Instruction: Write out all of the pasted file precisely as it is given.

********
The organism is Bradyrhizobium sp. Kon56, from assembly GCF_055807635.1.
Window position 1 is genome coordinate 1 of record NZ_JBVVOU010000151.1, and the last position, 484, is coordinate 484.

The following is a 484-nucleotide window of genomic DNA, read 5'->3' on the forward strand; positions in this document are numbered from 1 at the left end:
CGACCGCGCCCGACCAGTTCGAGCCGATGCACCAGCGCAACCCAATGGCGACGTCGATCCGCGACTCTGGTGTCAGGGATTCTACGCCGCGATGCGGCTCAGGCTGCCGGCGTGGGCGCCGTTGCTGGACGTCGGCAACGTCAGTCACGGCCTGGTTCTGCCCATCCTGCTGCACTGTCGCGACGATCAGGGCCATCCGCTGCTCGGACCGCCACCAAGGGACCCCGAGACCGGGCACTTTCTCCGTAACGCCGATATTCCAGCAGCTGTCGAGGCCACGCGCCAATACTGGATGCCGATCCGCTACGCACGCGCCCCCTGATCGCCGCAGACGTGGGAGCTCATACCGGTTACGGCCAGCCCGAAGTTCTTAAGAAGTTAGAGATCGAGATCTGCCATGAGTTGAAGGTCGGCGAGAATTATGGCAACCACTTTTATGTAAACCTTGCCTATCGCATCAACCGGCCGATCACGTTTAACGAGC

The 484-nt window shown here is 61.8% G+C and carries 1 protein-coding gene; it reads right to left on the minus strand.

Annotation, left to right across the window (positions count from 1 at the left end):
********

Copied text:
The organism is Bradyrhizobium sp. Kon56, from assembly GCF_055807635.1.
Window position 1 is genome coordinate 1 of record NZ_JBVVOU010000151.1, and the last position, 484, is coordinate 484.

The following is a 484-nucleotide window of genomic DNA, read 5'->3' on the forward strand; positions in this document are numbered from 1 at the left end:
CGACCGCGCCCGACCAGTTCGAGCCGATGCACCAGCGCAACCCAATGGCGACGTCGATCCGCGACTCTGGTGTCAGGGATTCTACGCCGCGATGCGGCTCAGGCTGCCGGCGTGGGCGCCGTTGCTGGACGTCGGCAACGTCAGTCACGGCCTGGTTCTGCCCATCCTGCTGCACTGTCGCGACGATCAGGGCCATCCGCTGCTCGGACCGCCACCAAGGGACCCCGAGACCGGGCACTTTCTCCGTAACGCCGATATTCCAGCAGCTGTCGAGGCCACGCGCCAATACTGGATGCCGATCCGCTACGCACGCGCCCCCTGATCGCCGCAGACGTGGGAGCTCATACCGGTTACGGCCAGCCCGAAGTTCTTAAGAAGTTAGAGATCGAGATCTGCCATGAGTTGAAGGTCGGCGAGAATTATGGCAACCACTTTTATGTAAACCTTGCCTATCGCATCAACCGGCCGATCACGTTTAACGAGC

The 484-nt window shown here is 61.8% G+C and carries 1 protein-coding gene; it reads right to left on the minus strand.

Annotation, left to right across the window (positions count from 1 at the left end):